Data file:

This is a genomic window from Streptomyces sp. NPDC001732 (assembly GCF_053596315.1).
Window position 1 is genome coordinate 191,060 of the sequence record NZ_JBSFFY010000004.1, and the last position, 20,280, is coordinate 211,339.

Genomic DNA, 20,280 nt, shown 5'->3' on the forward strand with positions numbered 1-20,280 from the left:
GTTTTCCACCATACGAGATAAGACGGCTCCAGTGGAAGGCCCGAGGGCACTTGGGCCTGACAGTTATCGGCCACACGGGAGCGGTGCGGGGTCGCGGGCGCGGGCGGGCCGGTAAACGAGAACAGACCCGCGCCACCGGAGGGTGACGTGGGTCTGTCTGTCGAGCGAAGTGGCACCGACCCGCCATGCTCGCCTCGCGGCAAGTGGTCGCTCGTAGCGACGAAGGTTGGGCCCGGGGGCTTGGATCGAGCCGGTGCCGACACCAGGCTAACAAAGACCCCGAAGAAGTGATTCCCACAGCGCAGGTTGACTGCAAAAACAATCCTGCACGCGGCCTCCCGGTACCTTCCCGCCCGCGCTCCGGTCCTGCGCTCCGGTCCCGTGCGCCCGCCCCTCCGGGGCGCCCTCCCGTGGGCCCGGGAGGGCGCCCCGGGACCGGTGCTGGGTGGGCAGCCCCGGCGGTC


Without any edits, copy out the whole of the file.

This is a genomic window from Streptomyces sp. NPDC001732 (assembly GCF_053596315.1).
Window position 1 is genome coordinate 191,060 of the sequence record NZ_JBSFFY010000004.1, and the last position, 20,280, is coordinate 211,339.

Genomic DNA, 20,280 nt, shown 5'->3' on the forward strand with positions numbered 1-20,280 from the left:
GTTTTCCACCATACGAGATAAGACGGCTCCAGTGGAAGGCCCGAGGGCACTTGGGCCTGACAGTTATCGGCCACACGGGAGCGGTGCGGGGTCGCGGGCGCGGGCGGGCCGGTAAACGAGAACAGACCCGCGCCACCGGAGGGTGACGTGGGTCTGTCTGTCGAGCGAAGTGGCACCGACCCGCCATGCTCGCCTCGCGGCAAGTGGTCGCTCGTAGCGACGAAGGTTGGGCCCGGGGGCTTGGATCGAGCCGGTGCCGACACCAGGCTAACAAAGACCCCGAAGAAGTGATTCCCACAGCGCAGGTTGACTGCAAAAACAATCCTGCACGCGGCCTCCCGGTACCTTCCCGCCCGCGCTCCGGTCCTGCGCTCCGGTCCCGTGCGCCCGCCCCTCCGGGGCGCCCTCCCGTGGGCCCGGGAGGGCGCCCCGGGACCGGTGCTGGGTGGGCAGCCCCGGCGGTC